Small-scale solar systems: Balconies are given a new task, electricity generation
Photo: Stefan Sauer / dpa
Federal Justice Minister Marco Buschmann (FDP) wants to make it much easier to connect mini-solar systems, for example on the balcony or on the façade of a house.
The legal hurdles for so-called plug-in photovoltaic systems are still too high, he said on Wednesday. In the future, they will therefore be considered a "privileged structural change" – this would give apartment owners and tenants a right to consent for the operation of their facility.
The small solar systems are very popular, the purchase is promoted in many cities or federal states. They reduce electricity bills, are easy to install and contribute to climate protection. Due to their size and electricity yield, they usually focus on producing electricity for their own needs.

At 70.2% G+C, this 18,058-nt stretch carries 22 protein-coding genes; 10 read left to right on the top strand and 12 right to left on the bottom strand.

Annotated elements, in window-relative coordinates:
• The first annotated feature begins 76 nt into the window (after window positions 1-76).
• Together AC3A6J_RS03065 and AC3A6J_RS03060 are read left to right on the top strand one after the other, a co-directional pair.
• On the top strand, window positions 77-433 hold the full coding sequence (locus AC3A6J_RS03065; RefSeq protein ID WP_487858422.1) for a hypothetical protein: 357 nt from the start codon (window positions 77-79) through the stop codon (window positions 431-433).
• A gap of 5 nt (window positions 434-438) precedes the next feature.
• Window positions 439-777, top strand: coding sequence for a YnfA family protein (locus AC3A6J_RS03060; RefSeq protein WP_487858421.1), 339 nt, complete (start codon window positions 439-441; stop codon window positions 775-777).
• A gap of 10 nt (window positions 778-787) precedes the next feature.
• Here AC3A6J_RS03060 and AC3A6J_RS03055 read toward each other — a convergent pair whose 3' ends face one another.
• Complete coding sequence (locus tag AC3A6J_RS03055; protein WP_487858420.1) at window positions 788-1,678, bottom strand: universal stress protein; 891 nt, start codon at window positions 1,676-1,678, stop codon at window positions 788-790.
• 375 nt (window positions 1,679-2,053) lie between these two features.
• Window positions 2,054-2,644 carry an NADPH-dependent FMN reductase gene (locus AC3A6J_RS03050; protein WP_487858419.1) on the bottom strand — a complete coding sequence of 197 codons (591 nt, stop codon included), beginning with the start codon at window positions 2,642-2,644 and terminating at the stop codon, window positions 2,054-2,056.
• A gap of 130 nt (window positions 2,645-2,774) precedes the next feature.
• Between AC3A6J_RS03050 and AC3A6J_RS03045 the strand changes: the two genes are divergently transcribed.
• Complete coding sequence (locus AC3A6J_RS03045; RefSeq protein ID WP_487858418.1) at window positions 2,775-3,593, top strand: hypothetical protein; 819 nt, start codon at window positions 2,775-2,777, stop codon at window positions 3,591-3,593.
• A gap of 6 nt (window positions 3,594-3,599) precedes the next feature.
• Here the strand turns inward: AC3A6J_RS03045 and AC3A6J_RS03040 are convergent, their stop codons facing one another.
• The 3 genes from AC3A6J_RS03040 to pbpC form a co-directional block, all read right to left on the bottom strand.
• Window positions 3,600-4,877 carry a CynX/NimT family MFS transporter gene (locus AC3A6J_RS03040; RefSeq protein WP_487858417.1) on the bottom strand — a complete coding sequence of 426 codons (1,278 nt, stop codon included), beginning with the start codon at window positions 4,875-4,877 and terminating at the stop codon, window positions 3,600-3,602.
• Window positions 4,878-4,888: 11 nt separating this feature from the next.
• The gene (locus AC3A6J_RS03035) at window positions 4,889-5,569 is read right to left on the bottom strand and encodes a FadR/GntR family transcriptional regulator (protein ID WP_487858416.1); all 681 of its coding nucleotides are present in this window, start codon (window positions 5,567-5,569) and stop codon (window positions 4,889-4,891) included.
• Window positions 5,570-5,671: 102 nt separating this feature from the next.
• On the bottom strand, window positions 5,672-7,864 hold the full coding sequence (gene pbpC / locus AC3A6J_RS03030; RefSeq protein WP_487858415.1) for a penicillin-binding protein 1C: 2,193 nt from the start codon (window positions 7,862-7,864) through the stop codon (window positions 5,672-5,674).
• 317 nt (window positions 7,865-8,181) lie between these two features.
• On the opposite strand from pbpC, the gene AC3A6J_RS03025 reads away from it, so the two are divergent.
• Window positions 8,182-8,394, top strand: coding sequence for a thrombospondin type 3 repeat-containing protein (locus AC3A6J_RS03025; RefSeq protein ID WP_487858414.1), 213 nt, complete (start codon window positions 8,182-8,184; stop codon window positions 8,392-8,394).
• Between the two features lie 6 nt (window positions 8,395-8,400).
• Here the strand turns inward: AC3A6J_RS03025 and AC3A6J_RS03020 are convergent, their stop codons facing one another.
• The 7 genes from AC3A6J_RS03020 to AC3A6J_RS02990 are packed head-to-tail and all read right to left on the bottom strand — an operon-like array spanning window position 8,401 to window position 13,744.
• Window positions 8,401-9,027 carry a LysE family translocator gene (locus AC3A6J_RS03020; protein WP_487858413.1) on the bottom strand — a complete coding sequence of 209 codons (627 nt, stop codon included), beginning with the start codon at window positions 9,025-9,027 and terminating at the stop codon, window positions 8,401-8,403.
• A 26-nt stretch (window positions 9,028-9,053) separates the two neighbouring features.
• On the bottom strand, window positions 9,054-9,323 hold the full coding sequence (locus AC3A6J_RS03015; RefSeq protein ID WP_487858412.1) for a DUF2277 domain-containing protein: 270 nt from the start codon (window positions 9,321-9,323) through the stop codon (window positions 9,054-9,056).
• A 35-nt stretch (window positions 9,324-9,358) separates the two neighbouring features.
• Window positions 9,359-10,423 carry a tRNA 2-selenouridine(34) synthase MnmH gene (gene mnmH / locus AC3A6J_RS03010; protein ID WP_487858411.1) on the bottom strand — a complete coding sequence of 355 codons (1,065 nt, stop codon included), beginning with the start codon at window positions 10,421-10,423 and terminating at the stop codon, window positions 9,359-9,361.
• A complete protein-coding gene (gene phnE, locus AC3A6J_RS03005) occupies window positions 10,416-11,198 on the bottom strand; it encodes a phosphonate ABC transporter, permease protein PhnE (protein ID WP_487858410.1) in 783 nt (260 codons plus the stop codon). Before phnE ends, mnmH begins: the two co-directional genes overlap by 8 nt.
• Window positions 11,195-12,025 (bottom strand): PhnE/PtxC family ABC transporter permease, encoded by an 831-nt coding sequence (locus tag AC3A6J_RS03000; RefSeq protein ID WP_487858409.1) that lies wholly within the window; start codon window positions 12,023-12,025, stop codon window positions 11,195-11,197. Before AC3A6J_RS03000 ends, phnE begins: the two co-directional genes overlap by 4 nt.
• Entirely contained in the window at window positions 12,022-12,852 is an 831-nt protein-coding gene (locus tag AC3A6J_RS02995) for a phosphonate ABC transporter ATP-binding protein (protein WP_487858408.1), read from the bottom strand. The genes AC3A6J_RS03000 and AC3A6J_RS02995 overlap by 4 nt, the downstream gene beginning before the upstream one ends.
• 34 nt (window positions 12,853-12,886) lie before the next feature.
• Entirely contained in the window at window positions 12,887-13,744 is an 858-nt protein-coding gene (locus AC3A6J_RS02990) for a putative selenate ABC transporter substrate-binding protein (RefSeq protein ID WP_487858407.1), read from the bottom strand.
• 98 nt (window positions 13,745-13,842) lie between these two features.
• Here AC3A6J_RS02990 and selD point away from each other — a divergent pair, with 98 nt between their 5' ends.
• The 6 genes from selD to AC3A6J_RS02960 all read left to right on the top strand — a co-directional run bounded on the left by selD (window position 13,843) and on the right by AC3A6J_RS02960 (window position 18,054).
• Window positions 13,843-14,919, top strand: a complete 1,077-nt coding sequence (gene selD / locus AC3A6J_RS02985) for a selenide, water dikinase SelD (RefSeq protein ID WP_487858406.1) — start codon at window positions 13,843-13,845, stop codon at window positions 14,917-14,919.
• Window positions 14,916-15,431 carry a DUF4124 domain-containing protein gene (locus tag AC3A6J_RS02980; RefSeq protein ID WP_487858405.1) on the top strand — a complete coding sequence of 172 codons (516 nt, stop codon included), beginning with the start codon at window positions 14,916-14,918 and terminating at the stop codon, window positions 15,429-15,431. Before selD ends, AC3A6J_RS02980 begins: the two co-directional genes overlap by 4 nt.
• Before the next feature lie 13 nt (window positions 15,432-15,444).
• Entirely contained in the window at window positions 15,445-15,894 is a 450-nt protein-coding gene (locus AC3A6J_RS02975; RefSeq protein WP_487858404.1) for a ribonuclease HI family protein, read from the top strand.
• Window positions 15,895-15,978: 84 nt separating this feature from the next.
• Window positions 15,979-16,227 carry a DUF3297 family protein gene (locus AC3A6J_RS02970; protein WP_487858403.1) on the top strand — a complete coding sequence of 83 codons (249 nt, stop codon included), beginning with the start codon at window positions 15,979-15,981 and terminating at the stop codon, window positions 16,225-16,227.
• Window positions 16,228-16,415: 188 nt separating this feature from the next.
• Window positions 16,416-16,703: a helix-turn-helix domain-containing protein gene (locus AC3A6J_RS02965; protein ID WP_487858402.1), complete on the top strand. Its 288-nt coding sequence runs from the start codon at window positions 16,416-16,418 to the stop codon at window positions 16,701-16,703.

The rules for connection differ in part depending on the power grid operator. In addition, landlords and, under certain conditions, co-owners have a say.
In a motion by the CDU/CDU parliamentary group last week, these approval requirements in the tenancy or in the community of owners were described as particularly major obstacles. Consumer advocates had been calling for simplifications in the installation of the systems for some time, and at the end of March, the energy ministers of the federal states joined in.
Buschmann's bill doesn't just deal with mini-solar systems. It also provides for the possibility of virtual condominium owners' meetings. The apartment owners would have to pass a resolution with a three-quarters majority. The meeting could then also take place "exclusively online".
There are other hurdles to the installation of balcony power plants than just the approval requirements. For example, questions of technical standardization are still unresolved, namely whether a Wieland plug is required for ready-to-plug systems or whether a simple Schuko socket is sufficient. Consumer advocates are also calling for a clear regulation as to whether the electricity meters may run backwards as soon as the system produces more electricity than household appliances are currently consuming. A spokesman for the Ministry of Justice referred to Robert Habeck's Ministry of Economic Affairs, which is responsible for this, when asked by SPIEGEL.